The cost to replace the line was about 7000$ when given the estimate about 10 years ago. Yes three zeroes!

The plumber told me he would do what I am doing since the line is fine as long as we keep up with the roots before it clogs.

The line was viewed with a camera. There are no obvious breaks. Consider that roots start out microscopic and follow water, they can get into tiny openings then grow and can crack the lines worse.

Sounds like you need a plumber to come and take a look and make some recs and discuss options. Even if there are big roots, a roto rooter may be enough to get it flowing with ongoing clean outs and copper treatments.

lafder

fh2000
Posts: 114
Joined: Thu Sep 02, 2010 7:18 pm

Re: Tree roots growing into sewer lines

Post by fh2000 » Wed Apr 08, 2015 9:07 pm

I used to call the plummer every year to snake out my drain line due to the same roots problem. Each time it would cost me $100-120 dollars. I finally bought a 50' Compact Electric Drain Cleaner from Harbor Freight for $200 during their black Friday sale: http://www.harborfreight.com/50-ft-comp ... 61856.html It is quite easy to operate. No more worrying about a Sunday emergency call to the plummer.

Tamales
Posts: 1422
Joined: Sat Jul 05, 2014 10:47 am

Re: Tree roots growing into sewer lines

Post by Tamales » Wed Apr 08, 2015 9:41 pm

Not that it will help you now, but I guess you can get special insurance for the exterior sewer lines, from most insurance companies.

I know someone who recently had the sleeve inserted. The house is about 50 yrs old, clay pipes, with separation and erosion in a whole bunch of places, once they ran a camera the full length. The tree that was the main culprit had actually crept into the pipe in a couple places. Just under 10 grand for the whole job. They didn't remove the tree (which would have been another thousand or more, I'd bet)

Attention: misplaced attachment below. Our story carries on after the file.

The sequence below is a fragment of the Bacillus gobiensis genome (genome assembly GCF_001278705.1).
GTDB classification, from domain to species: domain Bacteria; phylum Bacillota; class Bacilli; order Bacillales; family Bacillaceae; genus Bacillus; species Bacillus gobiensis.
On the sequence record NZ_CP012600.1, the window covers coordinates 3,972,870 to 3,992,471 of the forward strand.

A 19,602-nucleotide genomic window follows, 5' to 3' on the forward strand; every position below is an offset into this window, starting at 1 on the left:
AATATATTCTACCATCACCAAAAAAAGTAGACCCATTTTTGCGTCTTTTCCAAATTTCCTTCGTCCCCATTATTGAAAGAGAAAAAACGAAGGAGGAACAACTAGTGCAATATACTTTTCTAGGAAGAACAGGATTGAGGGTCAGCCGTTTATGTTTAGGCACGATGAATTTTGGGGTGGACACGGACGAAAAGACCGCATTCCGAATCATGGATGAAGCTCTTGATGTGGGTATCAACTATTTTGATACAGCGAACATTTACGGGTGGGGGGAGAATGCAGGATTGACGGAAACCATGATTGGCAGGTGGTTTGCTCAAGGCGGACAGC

With a house as old as yours, assuming the line has never been replaced, it probably is in pretty bad shape, deteriorating, probably several cracks and erosion. Running a camera will tell the story. The sleeve is more economical since there is less trenching required, but there comes a point where the damage is too bad to sleeve it. If you just try for the quick fix now, you may miss the opportunity to sleeve it, and that will add about 50% to the cost (to trench and lay new pipe a couple years down the road)

I think these people told me that the plumbing crew claimed the typical service life for these clay pipes is 40-50 years.

Topic Author
protagonist
Posts: 6081
Joined: Sun Dec 26, 2010 12:47 pm

Re: Tree roots growing into sewer lines

Post by protagonist » Wed Apr 08, 2015 10:00 pm

sarahjane wrote:
The Wizard wrote:I'd look into having that tree removed for $500 or so and then call RotoRooter to chop up whatever roots got in there.
Once the aboveground part of that tree is removed, the roots die. They don't have to be dug out...
I've done this successfully

I was told that the root system of the maple tree is probably at least as wide as its canopy, and that roots continue to grow for many years after the tree is chopped down. It's a very large, old tree and removing its root system, according to the city workers from the dept of public works, would likely be more invasive and expensive than laying new pipe. It's not just a matter of chopping down the tree.

What is the risk of opting for periodic RootX treatments (with or without power auger reaming) if I don't experience any significant plumbing problems? If it works it would cost me around $40-80/year for the RootX (annual vs semiannual treatments)....it would take about 100 years or more of that to pay what people online are quoting for excavation, and it would save my driveway and landscaping. If I have to excavate or put in a lining in the future I have not lost much (figure $500 or so per decade), but it may last the rest of my life. I suppose at some point I might find I will lose the lining option, but maybe not. It seems like a risk worth taking, no?